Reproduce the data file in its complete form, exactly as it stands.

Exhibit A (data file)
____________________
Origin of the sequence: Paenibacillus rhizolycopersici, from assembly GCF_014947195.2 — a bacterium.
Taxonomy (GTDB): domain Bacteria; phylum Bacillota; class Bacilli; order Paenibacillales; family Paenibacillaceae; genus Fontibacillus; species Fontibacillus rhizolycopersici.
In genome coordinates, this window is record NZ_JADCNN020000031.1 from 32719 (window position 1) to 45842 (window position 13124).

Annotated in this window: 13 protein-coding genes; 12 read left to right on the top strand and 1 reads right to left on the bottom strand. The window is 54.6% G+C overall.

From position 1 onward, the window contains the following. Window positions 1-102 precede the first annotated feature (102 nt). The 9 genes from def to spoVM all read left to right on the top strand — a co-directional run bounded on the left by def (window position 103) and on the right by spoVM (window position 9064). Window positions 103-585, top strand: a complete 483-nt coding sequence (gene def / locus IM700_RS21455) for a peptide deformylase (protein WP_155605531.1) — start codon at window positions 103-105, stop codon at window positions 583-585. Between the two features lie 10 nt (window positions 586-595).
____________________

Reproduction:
Origin of the sequence: Paenibacillus rhizolycopersici, from assembly GCF_014947195.2 — a bacterium.
Taxonomy (GTDB): domain Bacteria; phylum Bacillota; class Bacilli; order Paenibacillales; family Paenibacillaceae; genus Fontibacillus; species Fontibacillus rhizolycopersici.
In genome coordinates, this window is record NZ_JADCNN020000031.1 from 32719 (window position 1) to 45842 (window position 13124).

Annotated in this window: 13 protein-coding genes; 12 read left to right on the top strand and 1 reads right to left on the bottom strand. The window is 54.6% G+C overall.

From position 1 onward, the window contains the following. Window positions 1-102 precede the first annotated feature (102 nt). The 9 genes from def to spoVM all read left to right on the top strand — a co-directional run bounded on the left by def (window position 103) and on the right by spoVM (window position 9064). Window positions 103-585, top strand: a complete 483-nt coding sequence (gene def / locus IM700_RS21455) for a peptide deformylase (protein WP_155605531.1) — start codon at window positions 103-105, stop codon at window positions 583-585. Between the two features lie 10 nt (window positions 586-595).